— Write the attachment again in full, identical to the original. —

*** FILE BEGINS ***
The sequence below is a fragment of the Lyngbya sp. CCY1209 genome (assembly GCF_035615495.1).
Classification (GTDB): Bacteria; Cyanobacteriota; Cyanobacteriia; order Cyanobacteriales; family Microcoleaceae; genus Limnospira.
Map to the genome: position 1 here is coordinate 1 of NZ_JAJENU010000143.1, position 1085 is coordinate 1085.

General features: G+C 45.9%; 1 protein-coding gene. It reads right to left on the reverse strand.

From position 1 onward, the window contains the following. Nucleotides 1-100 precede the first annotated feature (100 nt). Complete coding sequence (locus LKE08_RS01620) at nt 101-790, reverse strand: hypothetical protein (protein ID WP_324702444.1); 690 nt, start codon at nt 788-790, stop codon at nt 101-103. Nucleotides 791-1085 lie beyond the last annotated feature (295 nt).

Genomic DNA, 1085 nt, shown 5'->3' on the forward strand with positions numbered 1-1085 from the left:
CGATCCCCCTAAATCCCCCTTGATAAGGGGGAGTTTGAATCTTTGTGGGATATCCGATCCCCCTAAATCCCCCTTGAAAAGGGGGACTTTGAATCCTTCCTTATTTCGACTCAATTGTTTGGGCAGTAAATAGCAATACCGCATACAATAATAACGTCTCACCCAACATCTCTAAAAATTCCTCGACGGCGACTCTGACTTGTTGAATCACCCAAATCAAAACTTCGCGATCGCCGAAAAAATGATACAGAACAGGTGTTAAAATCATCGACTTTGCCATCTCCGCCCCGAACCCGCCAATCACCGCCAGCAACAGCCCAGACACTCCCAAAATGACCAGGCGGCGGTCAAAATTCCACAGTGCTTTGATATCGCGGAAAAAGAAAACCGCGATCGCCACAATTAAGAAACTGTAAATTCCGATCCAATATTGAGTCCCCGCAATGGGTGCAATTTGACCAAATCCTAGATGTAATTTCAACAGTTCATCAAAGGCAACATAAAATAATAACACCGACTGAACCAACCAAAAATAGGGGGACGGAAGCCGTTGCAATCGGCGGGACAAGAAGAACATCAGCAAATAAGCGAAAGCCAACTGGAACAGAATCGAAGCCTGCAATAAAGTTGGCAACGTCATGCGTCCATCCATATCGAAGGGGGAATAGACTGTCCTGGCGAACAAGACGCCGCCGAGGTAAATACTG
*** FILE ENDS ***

The sequence below is a fragment of the Lyngbya sp. CCY1209 genome (assembly GCF_035615495.1).
Classification (GTDB): Bacteria; Cyanobacteriota; Cyanobacteriia; order Cyanobacteriales; family Microcoleaceae; genus Limnospira.
Map to the genome: position 1 here is coordinate 1 of NZ_JAJENU010000143.1, position 1085 is coordinate 1085.

General features: G+C 45.9%; 1 protein-coding gene. It reads right to left on the reverse strand.

From position 1 onward, the window contains the following. Nucleotides 1-100 precede the first annotated feature (100 nt). Complete coding sequence (locus LKE08_RS01620) at nt 101-790, reverse strand: hypothetical protein (protein ID WP_324702444.1); 690 nt, start codon at nt 788-790, stop codon at nt 101-103. Nucleotides 791-1085 lie beyond the last annotated feature (295 nt).

Genomic DNA, 1085 nt, shown 5'->3' on the forward strand with positions numbered 1-1085 from the left:
CGATCCCCCTAAATCCCCCTTGATAAGGGGGAGTTTGAATCTTTGTGGGATATCCGATCCCCCTAAATCCCCCTTGAAAAGGGGGACTTTGAATCCTTCCTTATTTCGACTCAATTGTTTGGGCAGTAAATAGCAATACCGCATACAATAATAACGTCTCACCCAACATCTCTAAAAATTCCTCGACGGCGACTCTGACTTGTTGAATCACCCAAATCAAAACTTCGCGATCGCCGAAAAAATGATACAGAACAGGTGTTAAAATCATCGACTTTGCCATCTCCGCCCCGAACCCGCCAATCACCGCCAGCAACAGCCCAGACACTCCCAAAATGACCAGGCGGCGGTCAAAATTCCACAGTGCTTTGATATCGCGGAAAAAGAAAACCGCGATCGCCACAATTAAGAAACTGTAAATTCCGATCCAATATTGAGTCCCCGCAATGGGTGCAATTTGACCAAATCCTAGATGTAATTTCAACAGTTCATCAAAGGCAACATAAAATAATAACACCGACTGAACCAACCAAAAATAGGGGGACGGAAGCCGTTGCAATCGGCGGGACAAGAAGAACATCAGCAAATAAGCGAAAGCCAACTGGAACAGAATCGAAGCCTGCAATAAAGTTGGCAACGTCATGCGTCCATCCATATCGAAGGGGGAATAGACTGTCCTGGCGAACAAGACGCCGCCGAGGTAAATACTG